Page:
July 26, 2017

The Night of the Hunter & Robert Mitchum

Today, July 26, 1955, the film, The Night of the Hunter, premiered and for the first time I realized what a great actor Robert Mitchum was. 

I will never forget the first time I saw The Night of the Hunter. I had just turned 15 and up to that point my entire movie experience was Sci-Fi, westerns, gangsters, The Three Stooges and comedies. I was shocked by its theme of psychologically-disturbed personalities. I don't believe there had been a film like this before. 

The Night of the Hunter movie poster

The Night of the Hunter is a 1955 American film noir directed by Charles Laughton; it was the only film he ever directed (link below). It stared Robert Mitchum, Shelley Winters, Lillian Gish, Billy Chapin, Gloria Castillo and Sally Jane Bruce. The screenplay by James Agee was based on the 1953 novel of the same name by Davis Grubb. The plot focuses on a corrupt reverend-turned-serial killer who attempts to charm an unsuspecting widow and steal $10,000 hidden by her executed husband.

There was nothing creepier than Robert Mitchum singing the spiritual, Leaning on the Everlasting Arms, nor the unearthly scream he utters in the river boat scene (links below). It makes my skin raise up in goose bumps.      

The novel and film draw on the true story of Harry Powers, hanged in 1932 for the murder of two widows and three children in Clarksburg, West Virginia. The film's lyrical and expressionistic style with its leaning on the silent era sets it apart from other Hollywood films of the 1940s and 1950s, and it has influenced later directors such as David Lynch, Martin Scorsese, Rainer Werner Fassbinder, Terrence Malick, Jim Jarmusch, Spike Lee, and the Coen brothers.      

An illustration of the unorthodox lighting in The Night of the Hunter (1955) remniscent of German Expressionist cinema. Note the placement of the key light (main light) off the protagonist, played by Lillian Gish, to illuminate the villain Robert Mitchum. This lighting arrangement plays off the conventional association of light with good and darkness with evil.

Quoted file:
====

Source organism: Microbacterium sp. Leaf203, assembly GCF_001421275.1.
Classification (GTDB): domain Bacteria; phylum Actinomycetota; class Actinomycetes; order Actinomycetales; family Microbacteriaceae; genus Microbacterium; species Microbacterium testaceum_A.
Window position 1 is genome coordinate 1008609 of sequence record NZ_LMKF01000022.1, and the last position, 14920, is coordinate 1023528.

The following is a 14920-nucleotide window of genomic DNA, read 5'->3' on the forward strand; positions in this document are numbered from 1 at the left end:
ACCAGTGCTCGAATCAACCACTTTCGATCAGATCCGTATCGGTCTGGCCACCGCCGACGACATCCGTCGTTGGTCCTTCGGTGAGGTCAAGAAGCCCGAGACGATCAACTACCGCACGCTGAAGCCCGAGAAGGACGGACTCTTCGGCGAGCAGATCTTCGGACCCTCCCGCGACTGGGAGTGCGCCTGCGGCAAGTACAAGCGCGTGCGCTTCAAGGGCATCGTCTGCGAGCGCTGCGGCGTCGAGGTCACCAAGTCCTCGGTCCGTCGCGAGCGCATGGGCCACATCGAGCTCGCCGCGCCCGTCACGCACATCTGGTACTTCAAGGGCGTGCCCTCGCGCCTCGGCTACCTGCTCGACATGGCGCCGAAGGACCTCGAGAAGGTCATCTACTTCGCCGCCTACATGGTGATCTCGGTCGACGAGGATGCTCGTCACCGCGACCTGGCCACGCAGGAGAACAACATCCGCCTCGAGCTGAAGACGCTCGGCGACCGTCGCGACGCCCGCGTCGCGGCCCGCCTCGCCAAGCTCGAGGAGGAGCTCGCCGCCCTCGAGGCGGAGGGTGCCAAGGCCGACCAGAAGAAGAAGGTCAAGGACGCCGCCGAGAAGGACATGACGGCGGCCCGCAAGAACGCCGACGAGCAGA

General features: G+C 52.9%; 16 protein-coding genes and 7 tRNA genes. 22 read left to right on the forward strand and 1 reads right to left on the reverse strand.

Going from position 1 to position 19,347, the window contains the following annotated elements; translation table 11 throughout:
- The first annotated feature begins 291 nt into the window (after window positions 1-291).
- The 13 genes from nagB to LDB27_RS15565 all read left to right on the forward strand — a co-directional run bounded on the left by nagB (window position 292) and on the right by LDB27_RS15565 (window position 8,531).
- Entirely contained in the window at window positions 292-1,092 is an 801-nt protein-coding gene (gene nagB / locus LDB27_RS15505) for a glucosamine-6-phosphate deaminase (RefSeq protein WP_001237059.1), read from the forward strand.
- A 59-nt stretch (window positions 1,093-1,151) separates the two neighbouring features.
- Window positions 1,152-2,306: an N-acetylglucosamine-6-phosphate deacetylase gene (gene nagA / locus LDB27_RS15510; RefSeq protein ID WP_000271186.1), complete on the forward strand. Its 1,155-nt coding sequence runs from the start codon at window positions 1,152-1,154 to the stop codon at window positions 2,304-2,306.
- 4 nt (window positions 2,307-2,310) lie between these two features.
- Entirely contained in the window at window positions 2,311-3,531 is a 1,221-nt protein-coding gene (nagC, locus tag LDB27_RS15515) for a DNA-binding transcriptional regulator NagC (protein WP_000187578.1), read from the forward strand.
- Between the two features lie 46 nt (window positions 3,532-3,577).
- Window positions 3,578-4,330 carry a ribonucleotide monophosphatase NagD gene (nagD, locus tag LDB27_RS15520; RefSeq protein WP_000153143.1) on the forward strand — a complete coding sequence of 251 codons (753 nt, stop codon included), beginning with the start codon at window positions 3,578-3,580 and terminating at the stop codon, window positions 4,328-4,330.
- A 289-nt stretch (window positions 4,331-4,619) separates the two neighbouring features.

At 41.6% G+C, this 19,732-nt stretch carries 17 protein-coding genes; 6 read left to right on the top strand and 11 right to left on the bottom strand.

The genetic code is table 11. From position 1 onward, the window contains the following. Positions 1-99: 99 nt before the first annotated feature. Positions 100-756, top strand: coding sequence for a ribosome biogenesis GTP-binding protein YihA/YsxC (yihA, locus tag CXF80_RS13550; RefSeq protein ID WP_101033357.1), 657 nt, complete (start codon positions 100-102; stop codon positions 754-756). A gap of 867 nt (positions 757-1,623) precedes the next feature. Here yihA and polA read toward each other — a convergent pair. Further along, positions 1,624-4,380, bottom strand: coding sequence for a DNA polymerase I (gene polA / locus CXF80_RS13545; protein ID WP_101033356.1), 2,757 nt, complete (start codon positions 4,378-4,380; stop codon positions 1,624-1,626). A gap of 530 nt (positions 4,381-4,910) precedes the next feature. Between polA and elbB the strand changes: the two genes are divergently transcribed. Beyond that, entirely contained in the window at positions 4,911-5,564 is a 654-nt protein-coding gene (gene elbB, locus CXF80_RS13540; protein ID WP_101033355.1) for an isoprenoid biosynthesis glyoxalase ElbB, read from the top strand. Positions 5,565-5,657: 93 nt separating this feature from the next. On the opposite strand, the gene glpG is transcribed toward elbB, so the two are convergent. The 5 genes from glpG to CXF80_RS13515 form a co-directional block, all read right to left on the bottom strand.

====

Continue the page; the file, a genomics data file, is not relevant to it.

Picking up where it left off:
The scene of Shelley Winters dead in the car submerged in the river with her hair floating around her face while the music is a beautiful, gentle and dreamy watlz is one of the most terrifying scenes of all time.   

The film was scored by Walter Schumann, (October 8, 1913 – August 21, 1958) who was an American composer for film, television, and the theater. His notable works include the Dragnet Theme. His themes for the film are dead on target: the song, Once Upon a Time There Was a Pretty Fly and Hush, Little One, Hush, sung by Kitty White, are hauntingly beautiful. Both are exquisite counter points to the creepy, sinister score.   

In 1992, The Night of the Hunter was deemed "culturally, historically, or aesthetically significant" by the United States Library of Congress and was selected for preservation in the National Film Registry. The influential film magazine Cahiers du cinéma selected The Night of the Hunter in 2008 as the second-best film of all time, behind Citizen Kane.   

Lillian Gish, Shelley Winters and Charles Laughton
before filming "Night of the Hunter"

Charles Laughton directing Billy Chapin
watched by Peter Graves 
The Night of the Hunter, 1955 
promo shot

Viewfinder links:   
Charles Laughton reads The Night of the Hunter         
Robert Mitchum      
Net links:     
The Night of the Hunter Cast & Crew
Slate.com ~ The Greatest One-Off in Movie History  
Filmsite review       
The Guardian ~ My Favorite Film             
The Telegraph ~  a masterpiece of American cinema             
A.V. Club ~  Charles Laughton’s first, and only, directorial masterpiece 
Turner Classics review      
YouTube links:                   
The Night of the Hunter (trailer)           
Robert Mitchum - Leaning on the Everlasting Arms   
River Boat Scene          
Once Upon a Time There Was a Pretty Fly     
Hush, Little One, Hush         
Original cast and crew talks about The Night of the Hunter
Charles Laughton directs The Night of the Hunter          


 “The Night of the Hunter is a nightmarish sort of Mother Goose tale." 
                     ~ Charles Laughton

Styrous® ~ Wednesday, July 26, 2017  


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